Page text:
A deal with Microsoft will help Cyanogen's stated plan to eliminate Google from its version of Android
Microsoft is seeking to expand its footprint on mobile and while its own Windows Phone - and upcoming Windows 10 - operating systems are at the forefront of that push, the company has been looking to expand its position on other platforms too, and the deal with Cyanogen is just the latest move in that direction.
Microsoft's CEO Satya Nadella has been pragmatic in his approach to opening up the company's biggest assets (such as the Office suite of apps) to all operating systems, launching specific versions for Apple's iOS and Google's Android operating system.
Now the company, which reportedly was a minority investor in a $70m (£46.5m) funding round of Cyanogen back in January, wants to natively integrate its apps into a platform which is gaining traction in certain markets around the world.
Cyanogen is a US-based company which has created a version of Android - called Cyanogen OS - which offers services not supported on the official version of Android, such as support for high-quality FLAC audio and the ability to deeply tweak the way the software looks and operates.
The software is available to download and use on any Android smartphone and also comes pre-installed on a number of devices from manufacturers including Chinese startup OnePlus and French smartphone maker Alcatel.
Taking Android from Google
The company, which is valued at around $500m, says it has around 50 million people using its version of Android, but its CEO Kirt McMaster has much bigger ambitions, saying in January that it wants to "take Android away from Google".
Part of that plan is to replace Google's app store - the Play Store - with a Cyanogen app store and the partnership with Microsoft will likely hasten this move.
If Cyanogen was to remove the Play Store, then it would also have to remove other Google services and apps like Gmail, Maps and Search as part of what Google calls an "anti-fragmentation clause" it imposes on any company using its Play Store.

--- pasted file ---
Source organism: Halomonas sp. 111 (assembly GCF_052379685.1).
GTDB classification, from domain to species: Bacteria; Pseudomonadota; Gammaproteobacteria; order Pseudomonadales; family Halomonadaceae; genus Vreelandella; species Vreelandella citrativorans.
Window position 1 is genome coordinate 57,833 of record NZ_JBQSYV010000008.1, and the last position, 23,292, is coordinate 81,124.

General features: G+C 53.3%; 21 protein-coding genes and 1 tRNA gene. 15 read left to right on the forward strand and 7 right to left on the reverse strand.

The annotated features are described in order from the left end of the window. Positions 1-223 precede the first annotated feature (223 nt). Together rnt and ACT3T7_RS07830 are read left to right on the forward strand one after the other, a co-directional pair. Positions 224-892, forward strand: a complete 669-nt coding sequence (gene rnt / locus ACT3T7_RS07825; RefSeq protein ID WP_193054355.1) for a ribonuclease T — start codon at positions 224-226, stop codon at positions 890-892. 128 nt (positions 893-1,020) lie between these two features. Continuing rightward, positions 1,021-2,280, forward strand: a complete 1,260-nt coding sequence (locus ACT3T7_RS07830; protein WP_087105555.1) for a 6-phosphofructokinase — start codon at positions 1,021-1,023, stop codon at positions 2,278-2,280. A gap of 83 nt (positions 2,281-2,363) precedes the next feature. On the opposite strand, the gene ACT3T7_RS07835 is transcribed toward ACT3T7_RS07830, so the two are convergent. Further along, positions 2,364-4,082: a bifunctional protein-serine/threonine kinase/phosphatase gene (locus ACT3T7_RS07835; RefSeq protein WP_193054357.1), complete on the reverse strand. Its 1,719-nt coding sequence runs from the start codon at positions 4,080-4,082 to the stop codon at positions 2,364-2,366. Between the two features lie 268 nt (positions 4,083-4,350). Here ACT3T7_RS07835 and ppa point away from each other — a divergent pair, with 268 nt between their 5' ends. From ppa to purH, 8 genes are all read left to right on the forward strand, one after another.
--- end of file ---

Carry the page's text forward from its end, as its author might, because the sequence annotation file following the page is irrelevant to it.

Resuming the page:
With Microsoft's help, Cyanogen could replace most (if not all) of Google's services with their Microsoft alternatives (Bing, Outlook, Bing Maps) while adding value with native Office apps.
McMaster said of the partnership: "People around the world use Cyanogen's operating system and popular Microsoft services to engage with what matters most to them on their mobile devices. This exciting partnership with Microsoft will enable us to bring new kinds of integrated services to mobile users in markets around the world."
Google's enforcement of the "anti-fragmentation clause" is one of the reasons Europe's competition authority has opened up an investigation into Android to establish if Google is using its dominant position in the market to force manufacturers to use its apps over alternatives from the likes of Microsoft.
From Microsoft's position, the move makes a lot of sense as it is very aware that its Windows Phone platform is very much an also-ran in the smartphone and tablet market behind Apple and Android.
To offset this lowly position, Microsoft has begun to offer its hugely popular products such as Word, Powerpoint and Excel as standalone apps on its competitors products.
"We aspire to have our tools within arm's reach of everyone, to empower them in all aspects of their lives. This partnership represents another important step towards that ambition," said Peggy Johnson from Microsoft following the Cyanogen announcement.
"We'll continue to deliver world-class experiences across productivity and communications on Windows, and we're delighted that Cyanogen users will soon be able to take advantage of those same powerful services."